By B. Raman
Resentment over the comfortable life-style of foreigners working in Libyan projects as compared to the poverty of Libyan workers seems to be playing a role in the current turmoil in Libya. This resentment has led to a number of attacks on South Korean and Chinese companies in Libya.
Even before the unrest began in Egypt, there were reports of attacks on South Korean construction sites. On January 14 and 15, hundreds of Libyans raided four South Korean-run construction sites, destroying heavy equipment and setting vehicles and other facilities on fire. According to the South Korean Foreign Ministry, on February 21, about 500 Libyans stormed and looted a South Korean construction site west of Tripoli, injuring South Korean and Bangladeshi workers. It said about 15 Bangladeshis were hurt
along with three South Koreans when the mob invaded the site about 30 kilometres west of Tripoli. Two of the Bangladeshis were seriously injured with stab wounds. After some time, the Libyans left the site, where 1600 Bangladeshis are reportedly working. It is not known whether the attacks on the Bangladeshis were motivated by economic reasons or by anger over reports of the Libyan Army using Pakistani and Bangladeshi mercenaries for crushing the uprising.
On February 17/18, about 200 Libyans in the eastern coastal town of Darnah invaded a South Korean-run construction site and set fire to a dormitory for Korean workers. According to the South Korean Foreign Ministry, the offices of some South Korean companies were looted on February 19. The Ministry said there are currently about 1,400 South Koreans in the country.
The February 22 issue of the “China Daily” has carried the following report of the Xinhua, the official news agency, datelined February 22, Tripoli:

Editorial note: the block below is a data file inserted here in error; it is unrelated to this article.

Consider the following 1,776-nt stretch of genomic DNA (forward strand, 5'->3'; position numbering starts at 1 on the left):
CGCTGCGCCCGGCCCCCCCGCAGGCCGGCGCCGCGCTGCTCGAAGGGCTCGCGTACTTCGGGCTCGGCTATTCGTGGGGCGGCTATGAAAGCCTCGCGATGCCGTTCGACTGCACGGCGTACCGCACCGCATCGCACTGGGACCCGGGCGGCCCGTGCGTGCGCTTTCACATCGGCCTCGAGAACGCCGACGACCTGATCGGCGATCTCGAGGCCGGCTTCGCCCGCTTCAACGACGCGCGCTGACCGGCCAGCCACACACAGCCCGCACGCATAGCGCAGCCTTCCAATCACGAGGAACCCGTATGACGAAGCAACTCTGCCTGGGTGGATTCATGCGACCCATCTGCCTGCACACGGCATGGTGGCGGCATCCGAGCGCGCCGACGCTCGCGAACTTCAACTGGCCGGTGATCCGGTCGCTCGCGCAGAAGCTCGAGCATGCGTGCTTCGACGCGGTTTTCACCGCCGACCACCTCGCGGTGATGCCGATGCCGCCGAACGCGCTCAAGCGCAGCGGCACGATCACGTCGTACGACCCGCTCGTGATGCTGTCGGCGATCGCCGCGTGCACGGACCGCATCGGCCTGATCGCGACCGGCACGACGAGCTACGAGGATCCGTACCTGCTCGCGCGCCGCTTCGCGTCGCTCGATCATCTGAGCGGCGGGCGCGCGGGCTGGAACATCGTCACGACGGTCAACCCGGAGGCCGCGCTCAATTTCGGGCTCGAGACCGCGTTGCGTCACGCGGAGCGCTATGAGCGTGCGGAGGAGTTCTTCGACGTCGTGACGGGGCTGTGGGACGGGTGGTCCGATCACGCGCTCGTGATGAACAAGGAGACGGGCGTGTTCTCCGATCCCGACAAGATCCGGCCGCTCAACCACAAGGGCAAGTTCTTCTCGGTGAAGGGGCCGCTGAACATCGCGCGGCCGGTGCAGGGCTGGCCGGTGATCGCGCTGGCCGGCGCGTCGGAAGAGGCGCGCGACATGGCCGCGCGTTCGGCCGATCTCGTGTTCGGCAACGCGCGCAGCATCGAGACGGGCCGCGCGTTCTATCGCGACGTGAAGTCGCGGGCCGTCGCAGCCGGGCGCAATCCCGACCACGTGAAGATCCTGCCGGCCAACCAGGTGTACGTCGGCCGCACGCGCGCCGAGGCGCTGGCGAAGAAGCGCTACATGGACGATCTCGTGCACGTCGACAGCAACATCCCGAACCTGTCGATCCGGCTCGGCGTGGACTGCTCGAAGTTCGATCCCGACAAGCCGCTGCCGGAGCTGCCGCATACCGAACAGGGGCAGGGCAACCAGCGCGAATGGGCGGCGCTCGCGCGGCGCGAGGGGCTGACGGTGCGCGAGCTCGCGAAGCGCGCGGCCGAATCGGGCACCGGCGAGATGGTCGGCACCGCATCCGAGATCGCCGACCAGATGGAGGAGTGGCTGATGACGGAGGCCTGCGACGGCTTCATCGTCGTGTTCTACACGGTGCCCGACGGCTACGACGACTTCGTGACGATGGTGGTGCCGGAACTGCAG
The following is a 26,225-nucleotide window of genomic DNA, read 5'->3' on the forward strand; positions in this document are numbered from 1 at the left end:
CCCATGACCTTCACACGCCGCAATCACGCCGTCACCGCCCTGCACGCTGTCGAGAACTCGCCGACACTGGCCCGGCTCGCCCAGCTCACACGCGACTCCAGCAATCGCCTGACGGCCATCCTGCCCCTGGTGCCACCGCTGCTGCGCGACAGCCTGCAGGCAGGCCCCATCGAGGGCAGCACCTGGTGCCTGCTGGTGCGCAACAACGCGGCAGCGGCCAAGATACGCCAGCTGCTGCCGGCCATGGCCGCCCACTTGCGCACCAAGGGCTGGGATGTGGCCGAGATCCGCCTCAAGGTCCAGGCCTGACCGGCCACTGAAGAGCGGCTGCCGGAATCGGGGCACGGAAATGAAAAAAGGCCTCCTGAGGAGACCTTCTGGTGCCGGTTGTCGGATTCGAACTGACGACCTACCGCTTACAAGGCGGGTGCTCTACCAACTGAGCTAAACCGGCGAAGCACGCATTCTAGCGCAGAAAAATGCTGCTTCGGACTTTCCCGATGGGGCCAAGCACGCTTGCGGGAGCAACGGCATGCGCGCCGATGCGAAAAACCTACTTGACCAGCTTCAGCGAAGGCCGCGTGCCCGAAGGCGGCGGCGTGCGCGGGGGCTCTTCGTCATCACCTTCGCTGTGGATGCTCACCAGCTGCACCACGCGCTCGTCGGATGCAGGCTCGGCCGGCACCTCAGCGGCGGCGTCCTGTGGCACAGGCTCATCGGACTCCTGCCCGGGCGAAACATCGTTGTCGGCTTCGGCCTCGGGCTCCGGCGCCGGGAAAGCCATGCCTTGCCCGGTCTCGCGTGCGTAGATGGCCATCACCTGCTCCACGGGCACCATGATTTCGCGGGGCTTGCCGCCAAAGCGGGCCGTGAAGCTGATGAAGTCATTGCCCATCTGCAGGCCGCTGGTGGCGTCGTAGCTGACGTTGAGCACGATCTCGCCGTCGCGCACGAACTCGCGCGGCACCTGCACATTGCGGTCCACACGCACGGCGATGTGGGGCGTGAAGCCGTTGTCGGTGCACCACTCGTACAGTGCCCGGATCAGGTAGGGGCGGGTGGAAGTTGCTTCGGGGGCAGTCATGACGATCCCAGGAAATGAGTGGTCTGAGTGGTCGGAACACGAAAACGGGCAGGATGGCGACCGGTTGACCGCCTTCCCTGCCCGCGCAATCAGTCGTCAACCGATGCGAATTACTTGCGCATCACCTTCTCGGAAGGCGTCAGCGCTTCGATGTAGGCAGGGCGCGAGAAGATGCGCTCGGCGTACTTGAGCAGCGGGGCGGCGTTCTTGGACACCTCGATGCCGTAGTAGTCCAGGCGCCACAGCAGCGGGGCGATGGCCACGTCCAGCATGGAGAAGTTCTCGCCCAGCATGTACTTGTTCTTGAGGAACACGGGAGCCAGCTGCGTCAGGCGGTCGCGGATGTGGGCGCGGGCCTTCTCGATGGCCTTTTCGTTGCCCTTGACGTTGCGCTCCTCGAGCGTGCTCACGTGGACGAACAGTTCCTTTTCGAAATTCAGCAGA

“Several Chinese companies in Libya have been attacked and looted, but no casualties were reported yet, a Chinese worker here said Monday (February 21).
“A construction site run by Huafeng Construction Co., Ltd. from China’s Zhejiang Province was looted by a group of armed gangsters Sunday afternoon in the eastern city of Agedabia, and nearly 1,000 Chinese workers there were forced out of the site and became homeless, said Yuan Canhua, a Chinese living in the suburb of Tripoli, capital city of Libya.
“The Chinese worker said one of the robbed construction workers phoned him after the looting.
“The construction workers then left the city on foot and were trying to walk towards Tripoli hundreds of kilometers away, hoping to catch a plane here to fly back to China, he said.
“Staff at the headquarters of the company in Zhejiang Province in south China said Monday the workers in Libya had been transferred to a safe place.
“Some Chinese workers here said nearly all Chinese companies in the country were “attacked or looted.” But Chinese companies were not the sole target of the series of lootings in Libya. Several South Korean-run construction sites were also looted.
“Also on Monday, China’s Ministry of Commerce urged Chinese businesses in Libya to pay increased attention to their security and suggested Chinese businessmen planning to visit Libya postpone their plans for the time being.”